Administrators began reviewing the message queues on these devices and found several large messages (nearly 5 MB in size) that had resulted from the mail loop, early on the morning of May 4. These messages exhibited the symptoms described by Microsoft and had as many as 100 embedded Delivery System Notifications. These messages were deleted from the system, and by 8:00am on Wednesday morning all e-mail services returned to normal.

Time Outline

  1. Began migration of users from Mac Outlook client to Entourage client on February 1, 2005.
    • Due to the change in the manner in which users' files were stored (moving from the MS MAPI protocol to the open IMAP protocol), storage associated with both mailboxes and log files increased in an unanticipated and rapid fashion. Some users' mailboxes were moved, and storage was added to accommodate this growth.
    • During the movement of mailboxes, one of the storage groups grew too large and overflowed its file system limits. This caused a temporary disruption of service. The migration is nearly complete, but remains ongoing.
  2. On Friday, April 29th, an unrelated problem surfaced on Fangorn, one of two Exchange e-mail servers with its own unique set of users. It began experiencing chronic CPU overload problems which slowed e-mail delivery and retrieval for users associated with that server. Exchange services provided by the second Exchange server, Rivendell, with its own unique set of users, continued normally.
  3. Various steps were taken to address the Fangorn CPU load problems over the weekend, April 30th and May 1st, but none brought about a full recovery from the problems. One of the steps taken to address the system slow down was to update the Anti-virus software on the Exchange server to its latest version. Microsoft software engineering support suggested this due to a known issue with such software and what had been seen in system dumps provided to them.
  4. During this procedure, one of the hard drives attached to Fangorn failed causing a hardware related system panic. This further delayed the analysis and resolution of the performance issue.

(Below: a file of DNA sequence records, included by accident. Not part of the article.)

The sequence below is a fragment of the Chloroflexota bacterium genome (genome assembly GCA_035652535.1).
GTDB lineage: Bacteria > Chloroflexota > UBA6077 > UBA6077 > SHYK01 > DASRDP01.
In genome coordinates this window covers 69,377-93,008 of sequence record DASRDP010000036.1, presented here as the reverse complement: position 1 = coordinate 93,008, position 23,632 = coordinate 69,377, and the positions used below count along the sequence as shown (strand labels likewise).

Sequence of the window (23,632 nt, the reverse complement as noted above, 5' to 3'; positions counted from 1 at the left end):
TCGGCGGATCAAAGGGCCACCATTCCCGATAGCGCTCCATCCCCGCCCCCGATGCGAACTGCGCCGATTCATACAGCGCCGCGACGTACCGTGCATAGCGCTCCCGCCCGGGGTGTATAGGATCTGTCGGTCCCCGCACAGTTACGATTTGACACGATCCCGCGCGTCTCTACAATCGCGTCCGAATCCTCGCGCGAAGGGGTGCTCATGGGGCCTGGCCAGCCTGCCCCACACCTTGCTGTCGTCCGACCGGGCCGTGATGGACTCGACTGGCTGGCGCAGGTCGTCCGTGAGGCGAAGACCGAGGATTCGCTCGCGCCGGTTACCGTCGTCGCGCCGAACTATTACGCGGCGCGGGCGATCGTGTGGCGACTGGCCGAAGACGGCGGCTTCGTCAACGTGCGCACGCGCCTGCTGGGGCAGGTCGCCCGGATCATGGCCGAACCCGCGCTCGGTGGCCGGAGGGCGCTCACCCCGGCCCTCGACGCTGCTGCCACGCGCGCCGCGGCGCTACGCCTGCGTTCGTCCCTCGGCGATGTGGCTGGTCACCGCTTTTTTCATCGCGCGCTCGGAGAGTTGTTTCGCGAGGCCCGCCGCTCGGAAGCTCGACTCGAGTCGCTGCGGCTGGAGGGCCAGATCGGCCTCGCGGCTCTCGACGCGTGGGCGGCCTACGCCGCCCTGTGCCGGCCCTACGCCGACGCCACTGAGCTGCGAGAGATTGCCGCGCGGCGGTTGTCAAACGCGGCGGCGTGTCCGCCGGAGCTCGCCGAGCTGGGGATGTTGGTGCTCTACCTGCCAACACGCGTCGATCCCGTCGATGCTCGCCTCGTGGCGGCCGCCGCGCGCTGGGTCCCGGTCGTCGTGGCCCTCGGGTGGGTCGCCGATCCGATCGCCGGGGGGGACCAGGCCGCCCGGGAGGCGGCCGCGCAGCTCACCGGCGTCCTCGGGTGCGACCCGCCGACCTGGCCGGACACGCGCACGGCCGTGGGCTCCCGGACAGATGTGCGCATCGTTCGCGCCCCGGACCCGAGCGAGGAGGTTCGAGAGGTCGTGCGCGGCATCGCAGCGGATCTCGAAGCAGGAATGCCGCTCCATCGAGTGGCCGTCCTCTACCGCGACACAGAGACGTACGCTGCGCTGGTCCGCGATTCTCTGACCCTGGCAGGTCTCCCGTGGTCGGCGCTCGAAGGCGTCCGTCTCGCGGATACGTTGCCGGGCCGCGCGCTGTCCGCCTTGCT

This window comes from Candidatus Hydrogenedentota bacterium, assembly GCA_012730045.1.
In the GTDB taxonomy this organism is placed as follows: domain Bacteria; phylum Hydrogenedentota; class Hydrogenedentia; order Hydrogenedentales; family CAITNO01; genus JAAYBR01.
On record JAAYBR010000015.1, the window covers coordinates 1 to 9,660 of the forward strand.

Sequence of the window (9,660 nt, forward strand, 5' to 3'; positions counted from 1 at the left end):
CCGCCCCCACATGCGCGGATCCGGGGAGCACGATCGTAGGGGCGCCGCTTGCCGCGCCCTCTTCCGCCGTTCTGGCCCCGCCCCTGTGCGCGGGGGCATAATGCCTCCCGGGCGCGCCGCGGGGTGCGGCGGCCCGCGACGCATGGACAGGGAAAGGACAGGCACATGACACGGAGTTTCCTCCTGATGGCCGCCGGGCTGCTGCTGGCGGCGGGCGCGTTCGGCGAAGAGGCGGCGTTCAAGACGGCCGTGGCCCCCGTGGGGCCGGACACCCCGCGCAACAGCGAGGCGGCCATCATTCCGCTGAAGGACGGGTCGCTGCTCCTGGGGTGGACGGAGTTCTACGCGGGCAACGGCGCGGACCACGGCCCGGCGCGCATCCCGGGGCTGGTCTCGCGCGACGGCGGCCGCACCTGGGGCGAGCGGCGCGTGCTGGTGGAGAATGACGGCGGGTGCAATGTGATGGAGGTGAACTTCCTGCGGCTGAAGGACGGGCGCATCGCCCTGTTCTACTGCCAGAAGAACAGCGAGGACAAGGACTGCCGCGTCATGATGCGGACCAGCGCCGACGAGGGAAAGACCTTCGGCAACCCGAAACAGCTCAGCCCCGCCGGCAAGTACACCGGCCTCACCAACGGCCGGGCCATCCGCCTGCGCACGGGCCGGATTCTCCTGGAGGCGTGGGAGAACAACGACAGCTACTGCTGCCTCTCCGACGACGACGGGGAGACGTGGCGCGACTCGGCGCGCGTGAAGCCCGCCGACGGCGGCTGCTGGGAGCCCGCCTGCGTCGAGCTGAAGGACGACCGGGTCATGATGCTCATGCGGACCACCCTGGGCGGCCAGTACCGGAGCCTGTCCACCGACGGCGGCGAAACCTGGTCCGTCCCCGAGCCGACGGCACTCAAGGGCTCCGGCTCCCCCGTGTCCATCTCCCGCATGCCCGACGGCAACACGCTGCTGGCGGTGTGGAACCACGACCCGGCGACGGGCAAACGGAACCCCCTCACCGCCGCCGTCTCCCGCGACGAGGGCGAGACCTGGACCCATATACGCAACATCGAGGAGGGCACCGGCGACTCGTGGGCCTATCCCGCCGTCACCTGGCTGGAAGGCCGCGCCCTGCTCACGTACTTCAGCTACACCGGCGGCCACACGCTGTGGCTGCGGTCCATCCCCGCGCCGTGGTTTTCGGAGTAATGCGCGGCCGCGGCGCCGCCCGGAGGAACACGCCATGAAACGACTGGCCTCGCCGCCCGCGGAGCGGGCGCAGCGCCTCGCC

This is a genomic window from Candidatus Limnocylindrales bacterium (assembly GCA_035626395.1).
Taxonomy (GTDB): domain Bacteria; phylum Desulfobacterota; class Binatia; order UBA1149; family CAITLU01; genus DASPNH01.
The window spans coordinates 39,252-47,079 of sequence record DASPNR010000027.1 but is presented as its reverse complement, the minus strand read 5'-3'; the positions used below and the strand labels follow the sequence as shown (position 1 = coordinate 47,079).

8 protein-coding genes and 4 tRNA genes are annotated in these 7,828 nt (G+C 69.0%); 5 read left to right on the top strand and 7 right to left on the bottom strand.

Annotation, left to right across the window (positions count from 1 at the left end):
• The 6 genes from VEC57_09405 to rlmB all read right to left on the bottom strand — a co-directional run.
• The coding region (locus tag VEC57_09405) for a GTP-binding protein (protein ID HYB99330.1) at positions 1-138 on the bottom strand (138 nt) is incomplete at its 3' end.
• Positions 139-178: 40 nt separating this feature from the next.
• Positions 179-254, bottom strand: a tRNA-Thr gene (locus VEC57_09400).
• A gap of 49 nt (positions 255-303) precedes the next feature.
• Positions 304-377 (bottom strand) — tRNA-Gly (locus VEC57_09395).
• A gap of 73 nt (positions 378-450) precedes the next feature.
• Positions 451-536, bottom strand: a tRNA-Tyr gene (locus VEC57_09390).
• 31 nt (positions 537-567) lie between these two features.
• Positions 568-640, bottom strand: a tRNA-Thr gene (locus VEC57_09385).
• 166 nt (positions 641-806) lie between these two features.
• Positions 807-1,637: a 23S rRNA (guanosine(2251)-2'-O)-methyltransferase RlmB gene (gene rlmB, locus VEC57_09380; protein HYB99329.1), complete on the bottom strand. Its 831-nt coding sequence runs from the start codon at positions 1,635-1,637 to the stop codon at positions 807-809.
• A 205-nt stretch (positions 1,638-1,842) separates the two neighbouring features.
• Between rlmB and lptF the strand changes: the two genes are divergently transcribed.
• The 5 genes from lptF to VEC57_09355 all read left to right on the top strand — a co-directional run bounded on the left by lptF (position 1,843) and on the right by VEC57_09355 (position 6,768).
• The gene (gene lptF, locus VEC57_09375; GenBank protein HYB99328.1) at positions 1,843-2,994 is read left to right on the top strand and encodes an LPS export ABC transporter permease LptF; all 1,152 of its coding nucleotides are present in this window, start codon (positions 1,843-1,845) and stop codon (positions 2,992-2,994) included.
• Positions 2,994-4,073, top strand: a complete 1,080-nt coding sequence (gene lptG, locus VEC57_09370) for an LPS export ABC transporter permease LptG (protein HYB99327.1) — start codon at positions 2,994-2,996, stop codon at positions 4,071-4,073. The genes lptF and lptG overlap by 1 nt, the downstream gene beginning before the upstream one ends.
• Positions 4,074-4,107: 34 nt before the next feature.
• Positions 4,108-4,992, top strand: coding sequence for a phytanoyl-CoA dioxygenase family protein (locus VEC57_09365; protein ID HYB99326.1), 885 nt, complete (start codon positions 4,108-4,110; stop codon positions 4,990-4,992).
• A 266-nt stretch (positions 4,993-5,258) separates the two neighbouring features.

5. At 7am, Monday, May 2nd, consultation with Microsoft (MS) continued. Once the hardware problem was resolved, the queues slowly built back up until the system performance was once again near 100% busy on a consistent basis. A variety of issues were investigated, including upgrading the Anti-virus software. Performance problems continued, however.
  6. Tuesday, May 3rd, a MS software engineer arrived in Blacksburg to participate in the resolution effort on-site. Phone support engineers recommended a Registry change affecting the number of embedded messages in a single piece of e-mail. Once the Information Store was halted and restarted around 12 noon, the queues begin to empty out and the CPU busy level began to stabilize.
  7. By early afternoon of May 3rd, Exchange e-mail performance began to return to normal from an end-user's perspective and e-mail backlogged over the period began to be delivered. The anti-virus service was reactivated around 2pm.
  8. The mail notes that precipitated the problem on the Exchange server then flowed through to the Sun ONE ( server where they were intercepted by the virus scanning devices. This caused a backlog on the Sun ONE server as queues formed on the virus scanners while they processed the notes.
  9. Corrective action was taken to address the load problems with the Sun ONE server and as of late evening May 3rd/early morning May 4th, both POP and Exchange e-mail services had returned to normal operation.